It’s definitely not for everyone. Like I said, this lens isn’t one you buy for its image quality. People who buy this lens (like myself) like the lomo effect it gives them. It does actually cover the APS-C format, though it was never made to do so, hence the poor corner sharpness. All I can say is what I already said: it’s a good looking, properly built (my copy), cheap and fun lens to use. Love it or hate it.
Half-frame is also known as Super35…..which is also known today APS-C in broad terms. Looks like a fun lens.
Thanks for the artical, I got inspired and now have one to play with.
I bought from the big Bay place a m42 adapter and a 39-42 thread adapter to fit the whole unit to my Fujix E2. I notice your lens on the Fujix E1 but your adapter is probably only half as thick as mine, the lens is way out front of the camera body….have I made a mistake? This adapter works fine with an old zenith m42 lens.
And yes the focus is way off, have only been able to take very close shots so far but they seem quite acceptable in quality.
Your views please .
Hi Rob, I think you’ve made yourself a macro adapter by converting your m43 into an m39. The distance between the lens and the sensor needs to be short for leica lenses, hence the short adapter. If you stick your m39 lens onto a longer m42 adapter your lens will not be able to gain focus. Simply put: if you want a leica thread mount lens to work on any mirrorless camera, you need a dedicated m39-whateveryourmountis adapter. Hope this helps! Good luck and happy shooting.
I think you are right, so another adapter has been ordered, a thinner 39- FX, I will then work out if I need to alter the infinity focus.
Checking the images produced with the lens set on its closest focus and the 42-FX adapter on screen the images are much better than expected, almost macro, quite sharp , good colour rendition and set at F8 a usable DOF…..I am pleased with that…again thanks for the artical.
Hi, i just bought this lens and i’ve done some research on internet but its very confusing, I want to put this lens on my canon eos 760D, that has an APS-C sensor, but i dont know if it will work with the M39 adapter, in terms of focusing. I already know the problem with the inifinity focus and i’ve solved.
Hi! Unfortunately the APS-C size sensor isn’t your biggest problem here. It’s the flange distance that makes this lens useles for any DSLR. You can only use this lens on Mirrorless camera’s since they have (like Rangefinder camera’s) a much shorter distance between the back of the lens and the sensor/film. So unfortunately this lens is never going to do anything for you on a DSLR like your 760D because the lens sits to far away from the sensor (due to the mirrorbox inbetween and all). Just look up some articles on flange distance. Good luck!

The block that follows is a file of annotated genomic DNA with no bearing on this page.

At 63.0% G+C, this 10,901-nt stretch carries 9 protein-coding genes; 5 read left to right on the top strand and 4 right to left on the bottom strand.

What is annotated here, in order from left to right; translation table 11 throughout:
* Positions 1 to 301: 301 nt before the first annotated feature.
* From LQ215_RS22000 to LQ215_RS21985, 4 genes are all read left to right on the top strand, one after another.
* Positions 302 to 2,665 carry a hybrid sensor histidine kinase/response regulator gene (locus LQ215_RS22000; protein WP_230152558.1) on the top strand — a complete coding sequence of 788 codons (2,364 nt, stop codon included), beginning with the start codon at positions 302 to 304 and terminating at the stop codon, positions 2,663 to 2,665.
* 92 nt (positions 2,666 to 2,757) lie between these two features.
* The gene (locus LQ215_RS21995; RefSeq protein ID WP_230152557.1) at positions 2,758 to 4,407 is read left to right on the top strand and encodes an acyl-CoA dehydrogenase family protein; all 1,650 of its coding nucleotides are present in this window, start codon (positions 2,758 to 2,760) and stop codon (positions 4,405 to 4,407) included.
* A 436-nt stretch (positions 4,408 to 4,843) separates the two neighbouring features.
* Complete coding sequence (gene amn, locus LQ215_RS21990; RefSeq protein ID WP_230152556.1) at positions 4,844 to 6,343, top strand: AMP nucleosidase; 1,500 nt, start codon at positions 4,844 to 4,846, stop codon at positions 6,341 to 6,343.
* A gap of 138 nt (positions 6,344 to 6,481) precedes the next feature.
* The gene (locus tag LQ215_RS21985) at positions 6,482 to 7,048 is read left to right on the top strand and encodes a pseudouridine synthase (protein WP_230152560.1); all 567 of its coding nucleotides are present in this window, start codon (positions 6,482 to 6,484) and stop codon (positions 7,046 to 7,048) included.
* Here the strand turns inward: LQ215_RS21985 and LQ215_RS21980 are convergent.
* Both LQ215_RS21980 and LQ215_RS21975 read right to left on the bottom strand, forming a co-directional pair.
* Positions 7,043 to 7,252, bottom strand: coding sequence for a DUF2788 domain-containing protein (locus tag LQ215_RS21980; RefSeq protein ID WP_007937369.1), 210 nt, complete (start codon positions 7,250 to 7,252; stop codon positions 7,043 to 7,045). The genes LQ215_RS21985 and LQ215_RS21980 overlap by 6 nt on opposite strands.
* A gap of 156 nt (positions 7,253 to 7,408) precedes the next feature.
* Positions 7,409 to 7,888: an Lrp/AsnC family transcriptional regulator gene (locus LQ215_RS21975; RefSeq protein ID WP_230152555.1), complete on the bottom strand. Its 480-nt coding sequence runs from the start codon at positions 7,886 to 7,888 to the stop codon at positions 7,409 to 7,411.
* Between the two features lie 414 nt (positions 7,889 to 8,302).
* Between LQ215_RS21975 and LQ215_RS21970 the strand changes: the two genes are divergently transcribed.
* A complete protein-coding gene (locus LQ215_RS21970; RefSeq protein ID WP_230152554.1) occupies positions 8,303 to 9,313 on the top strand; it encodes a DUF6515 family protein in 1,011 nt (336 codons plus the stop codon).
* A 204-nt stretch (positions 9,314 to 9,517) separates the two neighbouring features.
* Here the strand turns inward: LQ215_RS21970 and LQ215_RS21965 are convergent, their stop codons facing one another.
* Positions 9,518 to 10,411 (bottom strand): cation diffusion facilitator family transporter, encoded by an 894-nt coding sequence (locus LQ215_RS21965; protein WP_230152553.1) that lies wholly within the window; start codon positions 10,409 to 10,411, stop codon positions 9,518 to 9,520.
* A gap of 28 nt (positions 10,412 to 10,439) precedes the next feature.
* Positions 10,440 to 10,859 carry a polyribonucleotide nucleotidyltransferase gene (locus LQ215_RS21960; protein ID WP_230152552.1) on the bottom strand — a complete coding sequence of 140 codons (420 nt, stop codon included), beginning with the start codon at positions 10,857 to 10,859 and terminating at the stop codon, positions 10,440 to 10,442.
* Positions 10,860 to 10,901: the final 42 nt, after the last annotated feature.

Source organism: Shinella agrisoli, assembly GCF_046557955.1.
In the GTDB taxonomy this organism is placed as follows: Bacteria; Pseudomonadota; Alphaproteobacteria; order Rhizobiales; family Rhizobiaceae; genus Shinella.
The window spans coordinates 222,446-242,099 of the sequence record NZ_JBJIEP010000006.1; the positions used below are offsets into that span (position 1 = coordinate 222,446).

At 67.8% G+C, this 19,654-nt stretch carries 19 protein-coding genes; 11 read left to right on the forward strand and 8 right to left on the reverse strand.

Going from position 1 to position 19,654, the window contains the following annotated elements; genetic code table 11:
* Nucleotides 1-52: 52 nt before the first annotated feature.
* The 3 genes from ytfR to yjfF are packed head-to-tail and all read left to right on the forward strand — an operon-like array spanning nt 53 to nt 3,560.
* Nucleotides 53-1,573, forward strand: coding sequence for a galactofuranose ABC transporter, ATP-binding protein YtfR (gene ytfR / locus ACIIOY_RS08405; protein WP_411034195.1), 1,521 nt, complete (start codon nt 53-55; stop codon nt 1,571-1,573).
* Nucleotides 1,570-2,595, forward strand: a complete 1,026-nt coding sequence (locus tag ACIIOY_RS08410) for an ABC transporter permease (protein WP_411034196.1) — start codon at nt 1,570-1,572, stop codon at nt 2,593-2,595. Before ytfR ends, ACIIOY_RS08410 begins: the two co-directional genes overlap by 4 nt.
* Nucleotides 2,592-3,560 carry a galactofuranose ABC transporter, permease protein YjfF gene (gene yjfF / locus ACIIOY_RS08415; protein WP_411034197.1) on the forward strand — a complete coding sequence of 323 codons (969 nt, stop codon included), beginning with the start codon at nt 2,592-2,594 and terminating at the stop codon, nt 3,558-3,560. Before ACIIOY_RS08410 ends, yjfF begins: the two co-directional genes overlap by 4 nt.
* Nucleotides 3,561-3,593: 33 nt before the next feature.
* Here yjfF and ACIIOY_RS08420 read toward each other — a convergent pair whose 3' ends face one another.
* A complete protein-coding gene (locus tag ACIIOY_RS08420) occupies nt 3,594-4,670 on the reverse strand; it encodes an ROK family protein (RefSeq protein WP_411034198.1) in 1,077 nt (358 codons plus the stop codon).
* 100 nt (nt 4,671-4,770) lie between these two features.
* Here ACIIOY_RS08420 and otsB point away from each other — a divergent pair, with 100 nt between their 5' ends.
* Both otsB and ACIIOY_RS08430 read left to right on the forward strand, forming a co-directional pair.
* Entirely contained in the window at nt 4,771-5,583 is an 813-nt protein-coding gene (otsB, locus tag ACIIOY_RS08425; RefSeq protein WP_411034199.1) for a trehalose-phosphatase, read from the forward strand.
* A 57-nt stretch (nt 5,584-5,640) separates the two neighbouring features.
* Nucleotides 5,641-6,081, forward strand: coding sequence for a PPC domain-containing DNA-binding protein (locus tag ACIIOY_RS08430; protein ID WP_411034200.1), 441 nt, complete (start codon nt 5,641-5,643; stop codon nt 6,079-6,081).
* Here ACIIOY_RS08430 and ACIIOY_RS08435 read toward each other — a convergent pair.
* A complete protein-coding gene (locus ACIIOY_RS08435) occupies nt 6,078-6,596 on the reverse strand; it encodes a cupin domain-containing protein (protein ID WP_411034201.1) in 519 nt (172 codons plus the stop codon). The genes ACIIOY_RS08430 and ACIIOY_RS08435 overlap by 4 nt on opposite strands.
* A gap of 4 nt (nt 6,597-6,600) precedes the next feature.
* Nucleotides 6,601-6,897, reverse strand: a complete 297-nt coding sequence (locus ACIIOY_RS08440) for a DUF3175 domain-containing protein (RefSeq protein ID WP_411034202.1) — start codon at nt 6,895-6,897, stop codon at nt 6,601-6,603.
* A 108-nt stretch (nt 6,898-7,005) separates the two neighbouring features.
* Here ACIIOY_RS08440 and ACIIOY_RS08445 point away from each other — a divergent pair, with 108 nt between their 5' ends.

Hi, might it still work if the correct canon to 39mm adapter is used but with some severe vignetting of the corners?
Nope, unfortunately not. The lens will simply be too far away from the sensor. It will never be able to get anything in focus on any dslr.
That’s a pity, thanks for the explanation . Regards Rob
It’s actually relatively easy to modify the lens so that it reaches infinity focus on LTM adapters. The copy I brought was supposedly adapted already but ‘needed tweaking’ – It turned out one of the focus stop screws had been removed, & I had to remove a ridge on the rear part of the lens with a dremel (unlike most lenses it simply unscrews into two parts leaving the offending ridge clear of any optical bits) – finding instructions on the web & doing it took less than an hour (lunchtime yesterday) & testing today has shown it to be a rather nice lens on APSC.
@Rob (if you are still here) — Check e-bay for m42 mount + focus confirming adapter to use with your Canon DSLR.
Hi, yes still here and playing with old lenses….but it wasn’t me who wants to stick it on a canon camera 😀
I have a canon DSLR as well but won’t be fitting it to that ….not anytime soon anyway.
I enjoyed the article. Thanks! As for all that back and fourth with the mount and flange mind melt aggravation I would like to share this link https://en.wikipedia.org/wiki/Flange_focal_distance
That cleared everything up for me and my ever growing collection of vintage lenses. Mostly Soviet. It sucks that the L39 mount will not work on anything DSLR. Another reason why I will not be giving up my much loved Olympus. Otherwise I stick with M42 all the way. easy and works on almost anything.
What can one expect on a Zorki 4 (39mm and no adapter)?
I use my Industar-69 on my Samsung NX5 – fitted to an L39 adaptor and with a slight tweak of the focus stops the scale is accurate enough for “street” work and any finer focus can be achieved with the MF Adjust feature. As others have noted, the lens is prone to flare … a lens-hood is a very worth-while addition. I had a Hama in 22.5mm that I lost 😦 but no use an old adapted filter-holder 🙂